The larva feeds on Rumex species such as Rumex acetosella and in the southern and central Alps often Rumex scutatus.
In Provence, I found numerous eggs on stems and petioles of Rumex intermedius on roadsides through sparse grasslands and shrub associations.
Lycaena alciphron inhabits pastures, nutrient-poor grasslands, embankments, rocky walls and slopes, sandy grasslands and block fields. Lycaena alciphron occurs most often in siliceous areas like the Black Forest or especially on mountain slopes of the southern and central Alps. It is also found in limestone areas of the Southern Alps.
Lycaena alciphron flies in a single generation, mostly from June to July (in the southern lowlands already in May). The young caterpillar overwinters. I found fully-grown caterpillars in early June in the Valais in 2000m above sea line at Rumex scutatus on sandy, stony slopes. Simultaneously found caterpillars of Lycaena virgaureae were only half-grown, wereas those of Lycaena hippothoe were also mature. In early April 2012, I observed half-grown larvae on Rumex scutatus on a steppe-like slope in South Tyrol (Vinschgau).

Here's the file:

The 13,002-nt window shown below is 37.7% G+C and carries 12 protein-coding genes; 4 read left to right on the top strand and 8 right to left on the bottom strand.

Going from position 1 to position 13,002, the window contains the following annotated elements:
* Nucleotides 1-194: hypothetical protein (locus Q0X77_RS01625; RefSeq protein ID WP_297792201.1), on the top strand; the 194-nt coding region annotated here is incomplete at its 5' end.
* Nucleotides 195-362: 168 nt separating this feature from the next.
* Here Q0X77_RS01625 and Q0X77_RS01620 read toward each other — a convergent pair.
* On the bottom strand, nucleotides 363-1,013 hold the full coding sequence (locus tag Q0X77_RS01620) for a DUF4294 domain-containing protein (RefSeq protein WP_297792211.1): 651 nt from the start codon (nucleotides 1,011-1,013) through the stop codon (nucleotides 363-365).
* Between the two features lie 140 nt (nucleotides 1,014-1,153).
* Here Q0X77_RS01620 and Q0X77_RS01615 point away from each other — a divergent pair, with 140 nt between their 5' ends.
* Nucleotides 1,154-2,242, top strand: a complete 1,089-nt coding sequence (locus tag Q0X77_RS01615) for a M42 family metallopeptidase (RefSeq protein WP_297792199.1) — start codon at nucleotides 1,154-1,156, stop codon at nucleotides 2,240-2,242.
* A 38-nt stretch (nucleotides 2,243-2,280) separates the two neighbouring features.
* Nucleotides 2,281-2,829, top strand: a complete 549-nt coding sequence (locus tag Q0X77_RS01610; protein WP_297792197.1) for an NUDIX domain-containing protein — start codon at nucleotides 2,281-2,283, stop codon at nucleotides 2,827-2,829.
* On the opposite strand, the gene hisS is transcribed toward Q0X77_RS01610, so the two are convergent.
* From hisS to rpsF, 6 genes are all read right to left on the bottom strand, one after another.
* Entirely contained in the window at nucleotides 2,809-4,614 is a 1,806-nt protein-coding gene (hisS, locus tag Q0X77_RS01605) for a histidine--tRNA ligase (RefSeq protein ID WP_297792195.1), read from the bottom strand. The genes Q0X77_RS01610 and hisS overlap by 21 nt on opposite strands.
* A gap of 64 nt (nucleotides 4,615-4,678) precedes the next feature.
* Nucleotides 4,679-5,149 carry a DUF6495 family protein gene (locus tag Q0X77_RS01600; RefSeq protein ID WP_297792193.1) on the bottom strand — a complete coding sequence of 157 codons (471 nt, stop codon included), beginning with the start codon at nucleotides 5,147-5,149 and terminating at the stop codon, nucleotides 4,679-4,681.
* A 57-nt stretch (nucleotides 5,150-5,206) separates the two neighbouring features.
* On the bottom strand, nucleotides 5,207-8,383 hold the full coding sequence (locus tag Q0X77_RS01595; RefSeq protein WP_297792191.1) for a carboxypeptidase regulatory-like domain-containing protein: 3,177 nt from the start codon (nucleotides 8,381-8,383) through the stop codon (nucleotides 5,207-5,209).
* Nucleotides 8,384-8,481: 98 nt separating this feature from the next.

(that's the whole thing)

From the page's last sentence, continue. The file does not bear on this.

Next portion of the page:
Endangerment: threatened with extinction
Especially north of the Alps, Lycaena alciphron is threatened by afforestations, succession after abandonment and intensified management (mowing, fertilization etc.).
In the Central and Southern Alps, Lycaena alciphron is represented quite frequently in the subspecies gordius, such as in the Maritime Alps, the Valais and in the Haute-Provence.
Lycaena alciphron is widespread in Europe, with the exception of the northwestern regions and Scandinavia, but mostly very local. The butterfly is also found in parts of Asia.